GDT guided by modern technology resulted in lower in-study mortality compared with standard care (OR 0.66; 95% CI, 0.50 to 0.87; P = 0.004; NNTB = 59 or 18 events prevented per 1000 patients; I2 = 0.0%; N = 52; Supplemental Digital Content 4, http://links.lww.com/JCM/A115, Forest Plot of Mortality for Modern GDT). These benefits persisted across subgroup analysis in the highest risk patients (OR 0.60; 95% CI, 0.42 to 0.85; P = 0.004; NNTB = 34), the highest risk procedures (OR 0.69; 95% CI, 0.51 to 0.95; P = 0.02; NNTB = 75), and among studies where the GDT was initiated intra-operatively (OR 0.65; 95% CI, 0.47 to 0.89; P = 0.007; NNTB = 59). A full summary of the sensitivity analyses is shown in Table 3. Notably, the mortality reduction was not statistically significant in the subgroup of studies employing fluid-only GDT, but remained significant among studies where no industry relationship was apparent (Table 3). Given that only four studies overall could be definitively judged at low risk of bias, subgroup analysis by risk of bias was insufficiently powered.36,51,76,84 With regard to TSA, the cumulative z-curve did not cross the trial sequential monitoring boundaries nor enter the region of futility (Supplemental Digital Content 5, Trial Sequential Analysis, http://links.lww.com/JCM/A115). In the context of TSA, this suggests that the cumulative sample size is inadequate to definitively determine the impact of GDT on peri-operative mortality and that further trials have the potential to alter the magnitude and/or direction of effect.
Rates of respiratory failure and prolonged mechanical ventilation were reduced in patients receiving GDT (OR 0.54; 95% CI, 0.35 to 0.84; P = 0.006; NNTB = 26). Furthermore, rates of pneumonia were reduced with GDT compared with standard care (OR 0.69; 95% CI, 0.51 to 0.92; P = 0.01; NNTB = 38).
Wound infection (OR 0.48; 95% CI, 0.37 to 0.63; NNTB = 19) and intra-abdominal infection (OR 0.65; 95% CI, 0.45 to 0.93; NNTB = 35) rates were reduced in patients receiving GDT. In addition, rates of sepsis were also reduced in the GDT arm compared with standard care, but only 13 studies reported this outcome (OR 0.55; 95% CI, 0.33 to 0.91; P = 0.02; NNTB = 43). The incidence of urinary tract infection was similar between groups (Table 4).
GDT patients had reduced rates of AKI versus standard care (OR 0.73; 95% CI, 0.58 to 0.92; P = 0.007; NNTB = 29). No significant difference was detected for stroke or pulmonary embolism between groups. Likewise, surgical complications were similar between groups in terms of anastomotic leak and ileus or bowel obstruction. Finally, exposure to allogenic blood was not different between arms.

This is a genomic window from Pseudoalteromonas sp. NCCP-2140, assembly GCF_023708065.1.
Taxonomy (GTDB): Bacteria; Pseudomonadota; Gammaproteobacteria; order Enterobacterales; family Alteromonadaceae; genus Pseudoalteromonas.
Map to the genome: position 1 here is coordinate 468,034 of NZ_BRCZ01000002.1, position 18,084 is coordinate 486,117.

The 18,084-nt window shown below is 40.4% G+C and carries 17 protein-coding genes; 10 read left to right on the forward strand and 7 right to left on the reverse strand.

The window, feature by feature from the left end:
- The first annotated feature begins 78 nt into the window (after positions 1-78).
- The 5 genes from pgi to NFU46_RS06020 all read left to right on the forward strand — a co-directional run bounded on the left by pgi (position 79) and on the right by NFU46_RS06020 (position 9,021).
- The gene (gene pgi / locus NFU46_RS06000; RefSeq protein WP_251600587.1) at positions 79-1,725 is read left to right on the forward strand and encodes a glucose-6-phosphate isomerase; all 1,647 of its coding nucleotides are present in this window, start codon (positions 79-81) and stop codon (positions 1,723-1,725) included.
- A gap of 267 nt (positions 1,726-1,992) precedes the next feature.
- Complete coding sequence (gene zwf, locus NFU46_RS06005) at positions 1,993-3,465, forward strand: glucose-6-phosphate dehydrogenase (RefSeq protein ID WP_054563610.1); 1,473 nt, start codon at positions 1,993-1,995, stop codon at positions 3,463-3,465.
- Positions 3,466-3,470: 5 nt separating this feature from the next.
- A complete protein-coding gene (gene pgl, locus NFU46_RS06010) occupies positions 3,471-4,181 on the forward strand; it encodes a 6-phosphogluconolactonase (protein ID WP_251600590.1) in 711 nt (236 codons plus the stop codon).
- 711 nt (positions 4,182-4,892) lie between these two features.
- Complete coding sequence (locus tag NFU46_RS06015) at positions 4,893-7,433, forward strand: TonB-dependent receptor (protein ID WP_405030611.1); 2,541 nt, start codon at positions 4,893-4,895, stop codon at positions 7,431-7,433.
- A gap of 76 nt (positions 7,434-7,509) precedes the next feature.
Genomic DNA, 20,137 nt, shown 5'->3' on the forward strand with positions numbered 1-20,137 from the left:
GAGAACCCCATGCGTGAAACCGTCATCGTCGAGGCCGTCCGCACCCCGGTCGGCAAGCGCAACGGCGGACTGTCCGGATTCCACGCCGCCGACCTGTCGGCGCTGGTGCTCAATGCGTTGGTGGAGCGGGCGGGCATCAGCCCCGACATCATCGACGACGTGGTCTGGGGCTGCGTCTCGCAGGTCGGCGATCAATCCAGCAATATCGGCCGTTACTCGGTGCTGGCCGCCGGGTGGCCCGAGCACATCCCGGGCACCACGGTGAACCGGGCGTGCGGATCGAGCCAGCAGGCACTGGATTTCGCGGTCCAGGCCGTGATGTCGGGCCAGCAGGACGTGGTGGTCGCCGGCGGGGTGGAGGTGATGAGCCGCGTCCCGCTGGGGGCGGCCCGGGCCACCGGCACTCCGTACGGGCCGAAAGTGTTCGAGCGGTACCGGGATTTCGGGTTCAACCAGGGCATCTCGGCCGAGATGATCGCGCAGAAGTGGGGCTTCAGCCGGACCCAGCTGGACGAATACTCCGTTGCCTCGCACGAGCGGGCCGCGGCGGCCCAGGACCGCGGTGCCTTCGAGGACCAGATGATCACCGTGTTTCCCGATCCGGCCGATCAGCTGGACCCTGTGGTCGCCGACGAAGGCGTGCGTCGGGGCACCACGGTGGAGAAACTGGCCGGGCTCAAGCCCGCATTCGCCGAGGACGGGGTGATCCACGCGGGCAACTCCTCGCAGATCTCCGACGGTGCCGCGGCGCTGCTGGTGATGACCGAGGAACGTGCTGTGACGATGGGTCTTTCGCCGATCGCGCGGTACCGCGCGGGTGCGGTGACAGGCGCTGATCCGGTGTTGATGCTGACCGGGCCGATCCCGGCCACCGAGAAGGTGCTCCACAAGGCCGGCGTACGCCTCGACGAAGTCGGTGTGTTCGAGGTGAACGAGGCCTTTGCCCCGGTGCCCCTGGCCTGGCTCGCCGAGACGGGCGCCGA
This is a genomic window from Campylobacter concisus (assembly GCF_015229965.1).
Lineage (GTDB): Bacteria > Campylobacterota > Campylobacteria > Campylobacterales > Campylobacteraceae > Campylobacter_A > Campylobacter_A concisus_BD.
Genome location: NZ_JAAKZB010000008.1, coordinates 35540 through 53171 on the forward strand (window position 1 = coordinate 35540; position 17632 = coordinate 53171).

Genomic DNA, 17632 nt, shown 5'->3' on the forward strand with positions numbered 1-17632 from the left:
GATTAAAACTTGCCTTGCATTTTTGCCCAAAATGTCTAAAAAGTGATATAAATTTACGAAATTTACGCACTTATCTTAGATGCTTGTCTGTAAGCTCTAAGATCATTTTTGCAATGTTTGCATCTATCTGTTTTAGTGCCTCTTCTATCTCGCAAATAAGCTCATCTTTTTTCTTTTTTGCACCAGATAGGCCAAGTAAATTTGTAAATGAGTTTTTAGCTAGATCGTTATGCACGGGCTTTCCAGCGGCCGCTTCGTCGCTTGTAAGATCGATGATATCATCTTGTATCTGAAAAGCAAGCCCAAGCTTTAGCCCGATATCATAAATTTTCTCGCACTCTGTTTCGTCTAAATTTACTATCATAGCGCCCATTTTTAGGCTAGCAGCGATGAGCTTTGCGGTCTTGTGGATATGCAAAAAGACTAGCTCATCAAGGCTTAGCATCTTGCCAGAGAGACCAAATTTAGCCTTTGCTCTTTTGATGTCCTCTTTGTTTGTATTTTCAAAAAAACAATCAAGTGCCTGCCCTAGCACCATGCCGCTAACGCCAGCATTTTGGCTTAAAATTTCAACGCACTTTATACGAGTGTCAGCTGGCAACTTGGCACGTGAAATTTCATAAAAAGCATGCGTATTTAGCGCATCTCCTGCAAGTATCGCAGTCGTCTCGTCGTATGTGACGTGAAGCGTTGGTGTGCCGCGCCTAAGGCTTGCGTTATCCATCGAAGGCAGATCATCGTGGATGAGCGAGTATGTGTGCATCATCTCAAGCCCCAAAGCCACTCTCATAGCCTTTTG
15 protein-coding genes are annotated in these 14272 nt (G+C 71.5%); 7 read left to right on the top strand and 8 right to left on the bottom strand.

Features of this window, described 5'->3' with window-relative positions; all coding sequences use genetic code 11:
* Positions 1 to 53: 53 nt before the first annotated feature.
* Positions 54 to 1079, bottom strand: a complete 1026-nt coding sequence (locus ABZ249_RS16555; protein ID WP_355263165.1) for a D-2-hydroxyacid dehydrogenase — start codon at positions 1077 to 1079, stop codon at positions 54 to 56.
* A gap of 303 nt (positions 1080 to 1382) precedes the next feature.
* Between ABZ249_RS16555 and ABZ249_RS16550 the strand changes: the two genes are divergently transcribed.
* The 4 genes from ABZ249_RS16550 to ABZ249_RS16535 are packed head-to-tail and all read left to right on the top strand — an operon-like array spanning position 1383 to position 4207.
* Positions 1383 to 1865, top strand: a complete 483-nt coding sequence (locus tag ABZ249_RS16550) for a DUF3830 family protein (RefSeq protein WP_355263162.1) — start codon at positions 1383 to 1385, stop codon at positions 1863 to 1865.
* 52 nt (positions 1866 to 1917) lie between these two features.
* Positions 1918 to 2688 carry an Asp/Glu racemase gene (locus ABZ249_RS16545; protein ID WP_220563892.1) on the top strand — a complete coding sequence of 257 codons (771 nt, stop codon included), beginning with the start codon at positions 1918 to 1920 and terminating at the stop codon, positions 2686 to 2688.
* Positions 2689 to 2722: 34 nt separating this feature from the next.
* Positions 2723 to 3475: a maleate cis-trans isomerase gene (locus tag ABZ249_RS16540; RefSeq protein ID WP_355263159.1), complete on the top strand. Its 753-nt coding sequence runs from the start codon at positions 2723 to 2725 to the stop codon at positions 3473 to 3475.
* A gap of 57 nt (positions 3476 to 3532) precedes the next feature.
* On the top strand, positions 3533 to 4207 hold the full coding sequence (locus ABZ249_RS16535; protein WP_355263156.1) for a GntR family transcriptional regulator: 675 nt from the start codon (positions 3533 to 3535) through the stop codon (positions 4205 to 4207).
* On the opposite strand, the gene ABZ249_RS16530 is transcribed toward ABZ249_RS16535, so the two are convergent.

Across the 62 RCTs reporting hospital LoS, contemporary GDT reduced LoS (days) compared with standard care by −0.90 (95% CI, −1.32 to −0.48), with very high statistical heterogeneity (I2 = 81.2%). Similarly, ICU LoS was also reduced (−0.69; 95% CI, −1.00 to −0.37; I2 = 83.8%).
The time to first flatus (days) was reduced by modern GDT by −0.37 (95% CI, −0.59 to −0.14; I2 = 74.1%), but there were no differences in the time to first oral intake or bowel movement detected. Statistical heterogeneity was high among all these analyses (Table 5).
Mortality was reduced among all 13 studies that used a PAC to guide the GDT (OR 0.53; 95% CI, 0.30 to 0.92; P = 0.004; Supplemental Digital Content 6, http://links.lww.com/JCM/A115, Forest Plot of Mortality for PAC-guided GDT), but this effect did not persist in the largest and most rigorously conducted study.28 There were no other differences in any of the other secondary outcomes among the PAC studies, including morbidity and LoS (Tables 4 and 5).
The primary outcome (in-study mortality) was assessed for publication bias with Egger's regression, and a funnel plot was constructed and inspected for asymmetry. Egger's regression was not significant (P = 0.59) and the funnel plot appeared symmetrical on visual inspection, which suggests a low probability of publication bias.
Eight small RCTs (400 patients) could not be pooled due to lack of extractable outcomes, and all of these studies were conference abstracts not yet published at the time of our literature search.2,8,17,19,49,54,86,95 Of these, some found no difference between GDT and standard care.2,19 Others found modest differences such as decreased hospital LoS,8,86 faster recovery of bowel function,17 reduced ‘major abdominal complications’,49 reduced mortality (albeit statistical analysis is not presented)54 and reduced lactate levels.95
This comprehensive systematic review and meta-analysis of 95 RCTs demonstrates that contemporary GDT modestly improves in-study mortality in non-trauma and nonpregnant adult surgical patients (OR 0.60; 95% CI, 0.50 to 0.87; NNTB = 59; P = 0.004; N = 52). The overall results are found in the Summary of Findings Table, with the corresponding GRADE recommendations (Table 6).106 Based on the articles included in this analysis, these numbers suggest that for every 1000 patients treated with GDT, 18 (95% CI, 7 to 26) deaths would be prevented. In reference to the subgroup analyses performed, the mortality benefits were most pronounced in high-risk patients (NNTB = 34), present among trials where the GDT was initiated intra-operatively (NNTB = 59), and persisted among large trials recruiting more than 100 patients (NNTB = 59). In contrast and perhaps in part due to lack of statistical power, the benefits were not statistically significant in cardiac surgery trials or studies involving emergency surgery, and they seemed to be reliant on the use of vasoactive agents as part of the GDT. Furthermore, with regard to the device used to achieve the GDT, the minimally invasive CO monitor category was the only significant modern subgroup. Finally, although statistical heterogeneity was low (I2 = 0.0% for the primary outcome), clinical heterogeneity is still a real concern given the variety of GDT technologies, haemodynamic goals and protocols employed. Taken together with the high risk of bias, modest absolute risk reduction and inconclusive TSA, the results should be interpreted with caution.
Secondary benefits of modern GDT included 30 (95% CI, 10 to 47) fewer cases of arrhythmia, 27 (95% CI, 7 to 43) fewer cases of pneumonia, 55 (95% CI, 39 to 67) fewer cases of wound infection and 35 (95% CI, 11 to 55) fewer cases of AKI per 1000 patients treated with GDT (Table 6). Significantly, the rate of AKI was reduced despite 71 of 95 GDT studies using colloid boluses (Table 1), which have been demonstrated to be harmful in critical care patients.109 Despite increased fluid administration in the GDT group overall, there was no difference in CHF or MI. Hospital and ICU LoS were also reduced with GDT, albeit the statistical heterogeneity in this analysis was very high.